Last Edited 11/15/2017 11:03:34 AM [Comments (0)]

SD Mines BuG ReMeDEE Team Lands $6 Million Grant to Study Microbes of the Methane Cycle in Extreme Environments

Rajesh Sani, Ph.D., (right) asociate professor and Saurabh Dhiman, Ph.D., research scientist in the Chemical and Biological Engineering Department at SD Mines are two members of the BuG ReMeDEE team.

Researchers at the South Dakota School of Mines & Technology have been awarded a $6 million grant from the National Science Foundation (NSF) to study the range of microbes that consume methane in deep and extreme environments. The project is named Building Genome-to-Phenome Infrastructure for Regulating Methane in Deep and Extreme Environments (BuG ReMeDEE). This research (pronounced “bug remedy”) can help scientists better understand the methane cycle in natural extreme conditions, such as under Yellowstone National Park and in the Sanford Underground Research Facility (SURF). The methane cycle is the generation and consumption of methane by various microbes.  Researchers will also study how some of these microbes can be used to convert methane into useable products and materials. 

Methane is a powerful greenhouse gas. This research will help scientists better understand the climatological impact of methane generated under places like Yellowstone and in other geothermic and fossil fuel beds.

“This BuG ReMeDEE consortium will garner the world’s attention on the significance of analyzing the methane regulation in deep-subsurface and extreme environments,” says Rajesh Sani, Ph.D., associate professor in the Chemical and Biological Engineering Department at SD Mines and the principal investigator of the initiative...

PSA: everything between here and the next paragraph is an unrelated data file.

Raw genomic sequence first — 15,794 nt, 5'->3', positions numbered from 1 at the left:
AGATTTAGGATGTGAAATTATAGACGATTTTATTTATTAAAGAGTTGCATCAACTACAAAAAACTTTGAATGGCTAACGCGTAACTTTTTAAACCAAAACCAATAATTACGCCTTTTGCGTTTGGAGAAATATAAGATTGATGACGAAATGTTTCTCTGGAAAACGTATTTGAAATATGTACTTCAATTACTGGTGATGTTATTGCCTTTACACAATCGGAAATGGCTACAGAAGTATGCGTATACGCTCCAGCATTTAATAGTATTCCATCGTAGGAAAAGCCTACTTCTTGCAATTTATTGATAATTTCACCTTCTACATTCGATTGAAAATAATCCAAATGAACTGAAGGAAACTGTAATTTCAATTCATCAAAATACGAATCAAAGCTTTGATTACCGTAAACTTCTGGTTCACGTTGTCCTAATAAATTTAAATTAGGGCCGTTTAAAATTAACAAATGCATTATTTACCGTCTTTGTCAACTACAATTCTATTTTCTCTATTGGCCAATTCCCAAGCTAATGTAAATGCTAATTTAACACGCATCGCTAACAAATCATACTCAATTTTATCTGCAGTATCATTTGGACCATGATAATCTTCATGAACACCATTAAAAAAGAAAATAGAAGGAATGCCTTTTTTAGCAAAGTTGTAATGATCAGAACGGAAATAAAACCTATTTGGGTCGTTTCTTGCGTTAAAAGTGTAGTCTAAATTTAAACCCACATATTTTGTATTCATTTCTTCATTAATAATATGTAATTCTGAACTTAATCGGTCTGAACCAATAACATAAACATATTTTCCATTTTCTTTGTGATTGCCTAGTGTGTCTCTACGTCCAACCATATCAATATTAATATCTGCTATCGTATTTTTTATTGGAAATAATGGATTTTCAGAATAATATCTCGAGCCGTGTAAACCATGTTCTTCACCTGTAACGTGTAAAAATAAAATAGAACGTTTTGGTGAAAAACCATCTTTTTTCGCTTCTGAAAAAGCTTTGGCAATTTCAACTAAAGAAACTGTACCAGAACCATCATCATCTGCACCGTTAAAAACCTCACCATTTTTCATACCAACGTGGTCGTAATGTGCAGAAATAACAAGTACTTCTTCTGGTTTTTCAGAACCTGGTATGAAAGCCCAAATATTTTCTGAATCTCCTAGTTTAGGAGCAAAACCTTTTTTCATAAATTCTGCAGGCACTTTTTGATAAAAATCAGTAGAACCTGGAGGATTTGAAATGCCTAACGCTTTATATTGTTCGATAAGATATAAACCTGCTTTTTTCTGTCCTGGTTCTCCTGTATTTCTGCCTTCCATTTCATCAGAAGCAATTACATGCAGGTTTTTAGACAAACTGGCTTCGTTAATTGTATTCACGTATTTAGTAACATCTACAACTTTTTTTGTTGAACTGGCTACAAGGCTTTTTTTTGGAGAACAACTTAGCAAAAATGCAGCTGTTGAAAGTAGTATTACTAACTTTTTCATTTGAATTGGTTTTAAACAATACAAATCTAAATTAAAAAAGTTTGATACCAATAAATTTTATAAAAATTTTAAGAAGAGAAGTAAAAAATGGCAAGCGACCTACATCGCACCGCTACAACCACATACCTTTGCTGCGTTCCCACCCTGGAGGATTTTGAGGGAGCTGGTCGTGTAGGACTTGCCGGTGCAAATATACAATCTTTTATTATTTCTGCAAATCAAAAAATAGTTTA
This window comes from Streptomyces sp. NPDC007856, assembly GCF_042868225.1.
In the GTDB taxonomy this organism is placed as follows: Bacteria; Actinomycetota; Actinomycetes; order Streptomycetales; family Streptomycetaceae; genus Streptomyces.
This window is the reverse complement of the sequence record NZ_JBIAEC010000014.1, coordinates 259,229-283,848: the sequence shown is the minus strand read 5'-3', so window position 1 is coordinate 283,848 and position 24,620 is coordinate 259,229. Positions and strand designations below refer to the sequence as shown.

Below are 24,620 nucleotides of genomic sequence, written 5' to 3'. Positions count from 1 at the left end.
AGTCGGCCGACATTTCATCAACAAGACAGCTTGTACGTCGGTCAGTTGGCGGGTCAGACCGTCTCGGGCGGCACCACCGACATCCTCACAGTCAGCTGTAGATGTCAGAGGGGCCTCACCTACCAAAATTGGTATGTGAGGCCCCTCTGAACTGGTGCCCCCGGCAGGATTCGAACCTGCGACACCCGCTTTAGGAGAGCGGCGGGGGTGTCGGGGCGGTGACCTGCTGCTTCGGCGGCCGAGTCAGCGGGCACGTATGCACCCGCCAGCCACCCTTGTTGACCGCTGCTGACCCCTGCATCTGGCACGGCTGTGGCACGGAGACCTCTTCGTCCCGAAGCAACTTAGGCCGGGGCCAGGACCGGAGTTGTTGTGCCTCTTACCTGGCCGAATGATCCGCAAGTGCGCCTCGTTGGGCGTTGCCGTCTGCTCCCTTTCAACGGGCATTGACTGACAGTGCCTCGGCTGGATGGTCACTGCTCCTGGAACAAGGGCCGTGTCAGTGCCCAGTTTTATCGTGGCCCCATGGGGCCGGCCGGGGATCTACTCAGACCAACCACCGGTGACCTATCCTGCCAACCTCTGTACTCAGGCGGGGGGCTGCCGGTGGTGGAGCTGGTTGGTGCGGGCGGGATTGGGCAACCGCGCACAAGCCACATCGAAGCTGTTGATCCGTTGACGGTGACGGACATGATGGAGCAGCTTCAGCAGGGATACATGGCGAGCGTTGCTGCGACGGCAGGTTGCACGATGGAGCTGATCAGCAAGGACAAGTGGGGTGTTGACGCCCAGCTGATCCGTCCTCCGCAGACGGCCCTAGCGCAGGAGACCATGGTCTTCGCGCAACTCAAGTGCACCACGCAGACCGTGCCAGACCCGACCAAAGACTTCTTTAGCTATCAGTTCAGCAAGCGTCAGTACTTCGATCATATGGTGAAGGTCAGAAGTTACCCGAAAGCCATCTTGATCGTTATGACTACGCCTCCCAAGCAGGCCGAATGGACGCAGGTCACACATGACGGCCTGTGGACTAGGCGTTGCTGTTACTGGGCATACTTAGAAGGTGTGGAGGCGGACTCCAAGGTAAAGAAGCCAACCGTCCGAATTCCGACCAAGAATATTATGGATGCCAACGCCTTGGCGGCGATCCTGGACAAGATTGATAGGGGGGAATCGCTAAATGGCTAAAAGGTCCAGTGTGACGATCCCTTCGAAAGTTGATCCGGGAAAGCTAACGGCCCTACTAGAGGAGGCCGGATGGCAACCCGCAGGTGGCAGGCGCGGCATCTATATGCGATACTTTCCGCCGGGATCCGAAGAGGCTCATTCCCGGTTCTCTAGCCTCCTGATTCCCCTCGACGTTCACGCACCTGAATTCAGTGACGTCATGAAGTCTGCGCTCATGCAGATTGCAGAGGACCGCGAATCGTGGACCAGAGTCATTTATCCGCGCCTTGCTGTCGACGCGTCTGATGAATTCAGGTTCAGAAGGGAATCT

Last Edited 10/2/2017 03:02:35 PM [Comments (0)]

Killing Anthrax

Lori Groven, PhD, an assistant professor in the chemical and biological engineering department at SD Mines, is pioneering new ways to fight biological weapons.

In the weeks following the September 11th attacks, a series of letters containing anthrax spores arrived at media outlets and the offices of US Senators Tom Daschle and Patrick Leahy. The acts of bioterrorism gripped the nation in confusion, anger, and fear. Scores were hospitalized and five people died. It was a senseless tragedy. But, it could have been much worse.

“Ten grams of anthrax spores could wipe out all of Washington, DC, and the surrounding area,” says Lori Groven, (BS ChE, MS ChE, PhD Nanoscience and Nanoengineering). “Biological weapons are scary for everybody, because it takes so little to do so much damage,” she adds. The minimum lethal dose for anthrax is estimated to be 5-10,000 spores, and one gram of anthrax contains well over a trillion spores. 

Groven is a research scientist and assistant professor in the chemical and biological engineering department at Mines. She and her team are part way through a five-year half-million-dollar grant from the Defense Threat Reduction Agency. The research has led to new materials and methods for combating bioterrorism.

One challenge Groven and her team have faced is the instability of the chemicals currently used to neutralize biological weapons. These compounds, or biocides, are made up mostly of a fuel and oxidizer (iodate) powder. They have a very short shelf life. “This stuff doesn’t age very well," says Groven. “If you put it out on the counter,...

Last Edited 9/16/2017 08:05:48 PM [Comments (0)]